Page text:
A different approach to how prison inmates aged above 60 are rehabilitated while in jail may be needed as their numbers grow, said a National University of Singapore (NUS) professor.
From 243 in 2010, the number of such inmates has more than doubled to 650 last year, making up 5.4 per cent of the total prison population, said Professor Paul Cheung of NUS' Social Service Research Centre.
"For the elderly, will harsh sentencing and long jail terms really be effective in deterring crime, and improving chances of rehabilitation?" he said, referring to a recent case where a high court judge questioned the logic of applying benchmark jail terms without considering the offenders' situation.
The judge's comments were made during the sentencing of two drug offenders aged 59 and 60.
Prof Cheung was speaking yesterday at an offenders' rehabilitation conference attended by more than 250 academics, researchers, practitioners and policymakers .
Prof Cheung, who has been involved in research on recidivism and the criminal justice system, cited Japan's experience, where it was reported that some seniors are driven to crime because of issues such as poverty, loneliness and a lack of social support.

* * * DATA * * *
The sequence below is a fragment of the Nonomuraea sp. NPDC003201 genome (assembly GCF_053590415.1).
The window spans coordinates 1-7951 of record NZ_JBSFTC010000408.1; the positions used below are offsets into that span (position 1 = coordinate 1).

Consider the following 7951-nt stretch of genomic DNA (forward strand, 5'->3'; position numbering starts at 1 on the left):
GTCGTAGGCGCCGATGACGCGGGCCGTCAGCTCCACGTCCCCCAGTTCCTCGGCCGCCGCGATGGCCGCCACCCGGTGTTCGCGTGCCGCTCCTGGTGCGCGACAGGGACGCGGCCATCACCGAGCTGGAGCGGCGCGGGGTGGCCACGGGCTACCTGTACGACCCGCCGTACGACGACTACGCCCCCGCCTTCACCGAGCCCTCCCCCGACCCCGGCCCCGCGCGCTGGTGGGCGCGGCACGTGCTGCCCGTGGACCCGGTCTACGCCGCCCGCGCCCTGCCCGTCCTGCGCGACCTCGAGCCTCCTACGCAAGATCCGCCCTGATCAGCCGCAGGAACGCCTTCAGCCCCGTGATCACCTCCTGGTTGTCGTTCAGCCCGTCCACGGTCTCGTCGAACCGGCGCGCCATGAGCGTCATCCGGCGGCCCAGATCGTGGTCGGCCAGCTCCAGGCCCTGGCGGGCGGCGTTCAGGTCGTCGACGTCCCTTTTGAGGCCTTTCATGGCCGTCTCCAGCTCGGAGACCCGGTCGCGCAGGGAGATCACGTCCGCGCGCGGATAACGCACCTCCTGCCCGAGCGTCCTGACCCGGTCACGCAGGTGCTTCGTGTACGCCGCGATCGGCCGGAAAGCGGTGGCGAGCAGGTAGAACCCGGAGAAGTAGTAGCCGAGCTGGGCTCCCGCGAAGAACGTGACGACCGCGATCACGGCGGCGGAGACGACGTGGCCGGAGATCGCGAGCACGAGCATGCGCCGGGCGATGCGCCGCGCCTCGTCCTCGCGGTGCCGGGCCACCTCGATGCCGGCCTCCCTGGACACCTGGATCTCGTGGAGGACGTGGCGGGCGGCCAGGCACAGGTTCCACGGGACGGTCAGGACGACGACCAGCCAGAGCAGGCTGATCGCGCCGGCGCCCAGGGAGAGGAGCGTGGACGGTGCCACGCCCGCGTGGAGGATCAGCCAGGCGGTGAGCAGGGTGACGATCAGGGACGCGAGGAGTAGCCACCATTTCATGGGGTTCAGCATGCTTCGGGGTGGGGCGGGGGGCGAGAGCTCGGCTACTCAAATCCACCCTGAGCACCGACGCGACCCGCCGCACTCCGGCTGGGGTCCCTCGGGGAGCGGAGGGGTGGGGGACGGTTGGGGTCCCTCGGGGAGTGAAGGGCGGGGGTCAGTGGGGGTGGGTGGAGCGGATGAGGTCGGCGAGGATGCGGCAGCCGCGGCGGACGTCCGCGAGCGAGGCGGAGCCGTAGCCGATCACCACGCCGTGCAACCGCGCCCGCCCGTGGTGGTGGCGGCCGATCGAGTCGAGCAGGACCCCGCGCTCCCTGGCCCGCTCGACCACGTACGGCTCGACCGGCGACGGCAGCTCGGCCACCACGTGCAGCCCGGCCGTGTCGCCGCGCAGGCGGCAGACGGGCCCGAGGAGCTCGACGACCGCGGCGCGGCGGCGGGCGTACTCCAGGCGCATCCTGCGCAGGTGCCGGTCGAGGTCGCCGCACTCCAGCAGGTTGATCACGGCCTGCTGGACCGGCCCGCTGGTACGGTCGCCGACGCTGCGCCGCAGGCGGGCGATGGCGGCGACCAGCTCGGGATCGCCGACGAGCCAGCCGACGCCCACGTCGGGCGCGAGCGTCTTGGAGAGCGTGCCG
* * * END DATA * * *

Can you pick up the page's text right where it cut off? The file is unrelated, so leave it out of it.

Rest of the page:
"It is evident that a crucial part of helping elderly offenders requires community support to address the financial, medical and social difficulties that create the perverse incentives for them to go back to prison," he said.
Number of inmates above 60 in 2010.
Number of such inmates last year, which made up 5.4 per cent of the total prison population.
The number of inmates above 60 years old has been climbing since 2010.
In 2012, there were 359, a spokesman for Singapore Prison Service told The Straits Times in an earlier interview. Meanwhile, the overall prison population fell from around 12,500 in 2012 to about 12,200 last year.
Criminal lawyer Rajan Supramaniam, who used to be a senior prison officer, said the elderly are particularly vulnerable as they may have "lost touch with family members and lost their sense of direction in life", he said, adding that existing health problems may compound the difficulties they face as well.
Speakers at the event also addressed the issue of youth offenders.
Second Minister for Home Affairs Desmond Lee, who was guest of honour, highlighted the need for rehabilitation to be introduced earlier. He added that efforts should also continue after offenders re-enter the community, and should work on strengthening family support and addressing issues such as income, social mobility and reducing stigma.